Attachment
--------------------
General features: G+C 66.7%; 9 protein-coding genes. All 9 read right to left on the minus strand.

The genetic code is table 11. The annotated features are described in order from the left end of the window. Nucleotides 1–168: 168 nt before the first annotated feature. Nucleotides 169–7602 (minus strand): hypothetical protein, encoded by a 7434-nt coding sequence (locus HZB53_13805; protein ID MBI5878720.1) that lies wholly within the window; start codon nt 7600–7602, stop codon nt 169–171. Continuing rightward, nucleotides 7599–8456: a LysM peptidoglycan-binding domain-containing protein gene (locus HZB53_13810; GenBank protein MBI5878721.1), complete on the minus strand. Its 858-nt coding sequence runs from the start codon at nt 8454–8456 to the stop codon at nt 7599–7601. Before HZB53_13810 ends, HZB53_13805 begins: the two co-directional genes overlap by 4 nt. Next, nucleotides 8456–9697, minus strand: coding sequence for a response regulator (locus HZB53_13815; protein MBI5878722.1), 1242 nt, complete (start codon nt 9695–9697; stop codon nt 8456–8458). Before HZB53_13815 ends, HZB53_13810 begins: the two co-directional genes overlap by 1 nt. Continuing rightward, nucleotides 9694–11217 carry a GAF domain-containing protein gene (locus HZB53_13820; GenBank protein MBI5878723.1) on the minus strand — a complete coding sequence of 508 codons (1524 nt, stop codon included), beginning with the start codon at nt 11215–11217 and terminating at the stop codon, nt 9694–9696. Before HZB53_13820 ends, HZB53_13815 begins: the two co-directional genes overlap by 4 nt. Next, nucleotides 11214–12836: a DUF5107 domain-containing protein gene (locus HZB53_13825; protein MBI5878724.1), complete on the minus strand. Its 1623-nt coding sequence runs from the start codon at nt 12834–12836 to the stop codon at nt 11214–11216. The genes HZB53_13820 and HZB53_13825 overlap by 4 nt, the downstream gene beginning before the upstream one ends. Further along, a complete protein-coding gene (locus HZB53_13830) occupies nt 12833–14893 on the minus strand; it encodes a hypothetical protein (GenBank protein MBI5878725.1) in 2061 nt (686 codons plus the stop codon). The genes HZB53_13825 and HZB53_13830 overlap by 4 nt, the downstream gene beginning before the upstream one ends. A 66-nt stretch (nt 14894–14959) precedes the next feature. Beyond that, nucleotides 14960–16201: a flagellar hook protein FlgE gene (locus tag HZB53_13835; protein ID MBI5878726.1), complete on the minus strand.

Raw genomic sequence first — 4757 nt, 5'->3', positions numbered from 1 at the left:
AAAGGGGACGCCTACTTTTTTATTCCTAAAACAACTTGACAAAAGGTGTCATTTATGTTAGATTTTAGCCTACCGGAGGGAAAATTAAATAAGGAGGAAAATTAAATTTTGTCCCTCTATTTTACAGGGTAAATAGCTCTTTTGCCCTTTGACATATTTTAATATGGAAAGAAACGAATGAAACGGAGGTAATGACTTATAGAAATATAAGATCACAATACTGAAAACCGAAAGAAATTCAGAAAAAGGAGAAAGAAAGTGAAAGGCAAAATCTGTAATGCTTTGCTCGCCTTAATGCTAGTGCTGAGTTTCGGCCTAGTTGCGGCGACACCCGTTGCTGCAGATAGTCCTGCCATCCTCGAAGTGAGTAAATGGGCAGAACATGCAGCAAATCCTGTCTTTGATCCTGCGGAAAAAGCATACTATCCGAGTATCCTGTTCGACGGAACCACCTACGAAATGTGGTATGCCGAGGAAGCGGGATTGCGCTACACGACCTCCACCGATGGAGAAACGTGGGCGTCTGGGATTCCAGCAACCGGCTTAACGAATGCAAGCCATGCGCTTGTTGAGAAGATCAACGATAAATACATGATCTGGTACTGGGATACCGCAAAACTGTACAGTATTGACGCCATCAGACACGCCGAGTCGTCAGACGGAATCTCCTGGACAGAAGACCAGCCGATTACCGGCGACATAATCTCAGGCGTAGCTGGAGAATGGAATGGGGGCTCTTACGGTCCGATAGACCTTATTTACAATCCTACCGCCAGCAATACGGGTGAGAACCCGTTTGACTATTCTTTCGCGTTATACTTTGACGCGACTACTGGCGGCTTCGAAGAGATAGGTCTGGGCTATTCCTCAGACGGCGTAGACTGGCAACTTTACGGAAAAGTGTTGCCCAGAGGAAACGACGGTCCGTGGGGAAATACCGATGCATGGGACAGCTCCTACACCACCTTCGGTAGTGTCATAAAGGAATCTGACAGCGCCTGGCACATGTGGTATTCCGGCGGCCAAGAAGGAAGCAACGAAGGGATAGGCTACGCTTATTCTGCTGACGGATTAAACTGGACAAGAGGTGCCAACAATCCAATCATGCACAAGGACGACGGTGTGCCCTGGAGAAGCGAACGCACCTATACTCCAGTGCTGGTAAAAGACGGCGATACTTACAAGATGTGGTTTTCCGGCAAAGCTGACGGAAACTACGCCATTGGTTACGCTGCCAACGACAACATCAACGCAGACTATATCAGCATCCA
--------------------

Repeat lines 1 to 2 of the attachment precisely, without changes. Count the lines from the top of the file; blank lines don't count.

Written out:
General features: G+C 66.7%; 9 protein-coding genes. All 9 read right to left on the minus strand.

The genetic code is table 11. The annotated features are described in order from the left end of the window. Nucleotides 1–168: 168 nt before the first annotated feature. Nucleotides 169–7602 (minus strand): hypothetical protein, encoded by a 7434-nt coding sequence (locus HZB53_13805; protein ID MBI5878720.1) that lies wholly within the window; start codon nt 7600–7602, stop codon nt 169–171. Continuing rightward, nucleotides 7599–8456: a LysM peptidoglycan-binding domain-containing protein gene (locus HZB53_13810; GenBank protein MBI5878721.1), complete on the minus strand. Its 858-nt coding sequence runs from the start codon at nt 8454–8456 to the stop codon at nt 7599–7601. Before HZB53_13810 ends, HZB53_13805 begins: the two co-directional genes overlap by 4 nt. Next, nucleotides 8456–9697, minus strand: coding sequence for a response regulator (locus HZB53_13815; protein MBI5878722.1), 1242 nt, complete (start codon nt 9695–9697; stop codon nt 8456–8458). Before HZB53_13815 ends, HZB53_13810 begins: the two co-directional genes overlap by 1 nt. Continuing rightward, nucleotides 9694–11217 carry a GAF domain-containing protein gene (locus HZB53_13820; GenBank protein MBI5878723.1) on the minus strand — a complete coding sequence of 508 codons (1524 nt, stop codon included), beginning with the start codon at nt 11215–11217 and terminating at the stop codon, nt 9694–9696. Before HZB53_13820 ends, HZB53_13815 begins: the two co-directional genes overlap by 4 nt. Next, nucleotides 11214–12836: a DUF5107 domain-containing protein gene (locus HZB53_13825; protein MBI5878724.1), complete on the minus strand. Its 1623-nt coding sequence runs from the start codon at nt 12834–12836 to the stop codon at nt 11214–11216. The genes HZB53_13820 and HZB53_13825 overlap by 4 nt, the downstream gene beginning before the upstream one ends. Further along, a complete protein-coding gene (locus HZB53_13830) occupies nt 12833–14893 on the minus strand; it encodes a hypothetical protein (GenBank protein MBI5878725.1) in 2061 nt (686 codons plus the stop codon). The genes HZB53_13825 and HZB53_13830 overlap by 4 nt, the downstream gene beginning before the upstream one ends. A 66-nt stretch (nt 14894–14959) precedes the next feature. Beyond that, nucleotides 14960–16201: a flagellar hook protein FlgE gene (locus tag HZB53_13835; protein ID MBI5878726.1), complete on the minus strand.